Trying to process all of the information that I heard at The American Society of Hematology (ASH) Conference is a bit overwhelming. But, the one thing I can say (without looking at my many pages of notes) is that advances in multiple myeloma treatments are on the fast-track and a countless number of researchers are dedicated to curing myeloma. My pre-ASH blog was entitled “Imagine Moving Forward,” and I left ASH with no doubt that we are moving forward by improving the treatments available, lessening the side effects, and reaching the ultimate goal—a cure. Also, I physically moved forward during my visit to ASH: logging over 13 miles (almost 30,000 steps) according to my Fitbit.
The sense of dedication and collaboration among the members of the International Myeloma Working Group (IMWG) never ceases to amaze me. This group is now made up of over 200 members—the “who’s who” in the myeloma world and the promising up and coming scientists—all who are dedicated to the cure.
The entire myeloma community was thrilled with the recent approvals of Darzalex (daratumumab) and Empliciti (elotuzumab), and Ninlaro (ixazomib), but the information presented at ASH went far beyond the discussion of how and when these drugs are going to be used. Almost 800 abstracts related to myeloma this year were presented—a number that climbs each year! Many of the abstracts covered subjects that we’ve discussed in years past, but the additional information serves as a way to add a bit more clarity to what is a very confusing cancer.
I’m continuing to process all of the information presented; however, a few take-aways that I will definitely be sharing with members of the Chattanooga Multiple Myeloma Networking Group are the following:
- Stem cell transplants remain the standard of care especially for younger patients; followed by consolidation treatment to further deepen the benefits of the transplant;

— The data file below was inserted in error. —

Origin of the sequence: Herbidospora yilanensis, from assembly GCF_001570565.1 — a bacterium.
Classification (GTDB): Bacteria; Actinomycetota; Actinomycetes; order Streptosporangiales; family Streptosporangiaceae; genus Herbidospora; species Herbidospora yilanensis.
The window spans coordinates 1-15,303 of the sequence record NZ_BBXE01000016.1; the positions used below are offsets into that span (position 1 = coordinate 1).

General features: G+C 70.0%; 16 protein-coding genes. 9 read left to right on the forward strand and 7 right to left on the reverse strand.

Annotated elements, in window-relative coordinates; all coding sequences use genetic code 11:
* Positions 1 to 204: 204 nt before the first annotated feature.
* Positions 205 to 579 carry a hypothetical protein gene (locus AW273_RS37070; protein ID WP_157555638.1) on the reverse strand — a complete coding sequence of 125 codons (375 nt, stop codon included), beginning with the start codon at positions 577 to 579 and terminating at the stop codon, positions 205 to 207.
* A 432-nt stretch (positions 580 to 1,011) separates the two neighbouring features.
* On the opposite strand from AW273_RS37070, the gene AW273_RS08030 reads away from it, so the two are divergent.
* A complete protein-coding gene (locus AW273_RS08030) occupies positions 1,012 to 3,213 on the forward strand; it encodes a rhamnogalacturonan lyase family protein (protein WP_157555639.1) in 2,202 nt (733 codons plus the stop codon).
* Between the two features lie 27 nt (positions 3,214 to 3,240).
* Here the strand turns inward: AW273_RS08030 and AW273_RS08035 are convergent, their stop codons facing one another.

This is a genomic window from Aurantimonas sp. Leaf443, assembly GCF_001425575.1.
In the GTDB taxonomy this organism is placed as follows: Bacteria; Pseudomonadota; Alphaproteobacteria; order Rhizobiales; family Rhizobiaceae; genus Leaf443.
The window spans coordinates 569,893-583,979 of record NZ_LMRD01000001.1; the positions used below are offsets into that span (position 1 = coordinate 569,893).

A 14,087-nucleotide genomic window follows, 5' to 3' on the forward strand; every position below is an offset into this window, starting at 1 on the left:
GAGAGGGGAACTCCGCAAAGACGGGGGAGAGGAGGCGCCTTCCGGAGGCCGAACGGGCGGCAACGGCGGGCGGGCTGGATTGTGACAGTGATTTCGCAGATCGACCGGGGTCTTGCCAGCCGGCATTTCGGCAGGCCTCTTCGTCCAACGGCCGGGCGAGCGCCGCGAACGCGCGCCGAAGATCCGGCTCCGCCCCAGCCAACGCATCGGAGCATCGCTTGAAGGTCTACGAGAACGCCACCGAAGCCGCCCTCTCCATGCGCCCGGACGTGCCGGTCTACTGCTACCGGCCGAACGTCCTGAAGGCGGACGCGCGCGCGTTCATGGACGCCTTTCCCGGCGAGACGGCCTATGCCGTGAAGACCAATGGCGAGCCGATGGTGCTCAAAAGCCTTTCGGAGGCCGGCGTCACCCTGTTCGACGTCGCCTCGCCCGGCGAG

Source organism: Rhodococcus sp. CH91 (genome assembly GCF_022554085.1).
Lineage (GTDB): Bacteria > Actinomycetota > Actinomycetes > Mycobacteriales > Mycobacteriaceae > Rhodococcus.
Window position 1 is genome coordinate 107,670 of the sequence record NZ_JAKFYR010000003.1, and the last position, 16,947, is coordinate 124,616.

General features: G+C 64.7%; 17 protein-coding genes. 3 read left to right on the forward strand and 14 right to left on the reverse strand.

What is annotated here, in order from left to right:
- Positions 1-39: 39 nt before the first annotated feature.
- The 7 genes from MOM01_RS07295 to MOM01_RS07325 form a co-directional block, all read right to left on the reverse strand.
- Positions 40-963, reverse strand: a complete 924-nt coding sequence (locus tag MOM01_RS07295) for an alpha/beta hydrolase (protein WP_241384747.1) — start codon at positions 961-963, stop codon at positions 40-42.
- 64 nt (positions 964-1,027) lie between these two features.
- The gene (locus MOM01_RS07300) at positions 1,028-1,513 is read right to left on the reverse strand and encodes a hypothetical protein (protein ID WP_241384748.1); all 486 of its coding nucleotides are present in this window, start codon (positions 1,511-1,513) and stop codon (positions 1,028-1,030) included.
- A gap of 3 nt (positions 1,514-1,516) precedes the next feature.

- The combination of Revlimid®/VELCADE®/dexamethasone remains a primary tool for patients before transplant, and for patients who are not able to or do not elect to have a transplant after induction therapy. Older patients, who are not transplant eligible, show superior results using a three-drug induction therapy versus a two-drug regimen, even if the doses of the three drugs need to be reduced due to frailty concerns;
- Determining the status of a patient’s myeloma using minimal residual disease (MRD) testing was a part of countless abstracts; however, the testing still needs to be further refined before it’s ready for “prime time;”
- Kyprolis® (carfilzomib) continues to show positive results and contributes much less to peripheral neuropathy, although other adverse events may occur.
- Maintenance continues to improve progression free survival, and patients who are not eligible for transplant may use it continually instead of for a fixed amount of time.
- An all-oral treatment regimen is now a possibility with the approval of Ninlaro (ixazomib);
- The new monoclonal antibodies offer great hope for those who have relapsed on current treatment prodigals, and their use will definitely be expanded beyond the combinations that were most recently approved by the Federal Drug Administration.
I’d like to thank the International Myeloma Foundation (IMF) and the pharmaceutical sponsors who provided me the opportunity to attend ASH this year. It’s an invaluable experience that offers me so much hope for my future and the future of all myeloma patients. The IMF has always been keenly focused on the patient’s needs, and was the first organization to see the importance of taking patients to ASH so that we could experience the progress first-hand to share the patient’s perspective with others. Also, many thanks to Robin Tuohy who tirelessly planned and executed every detail so that our experience was maximized!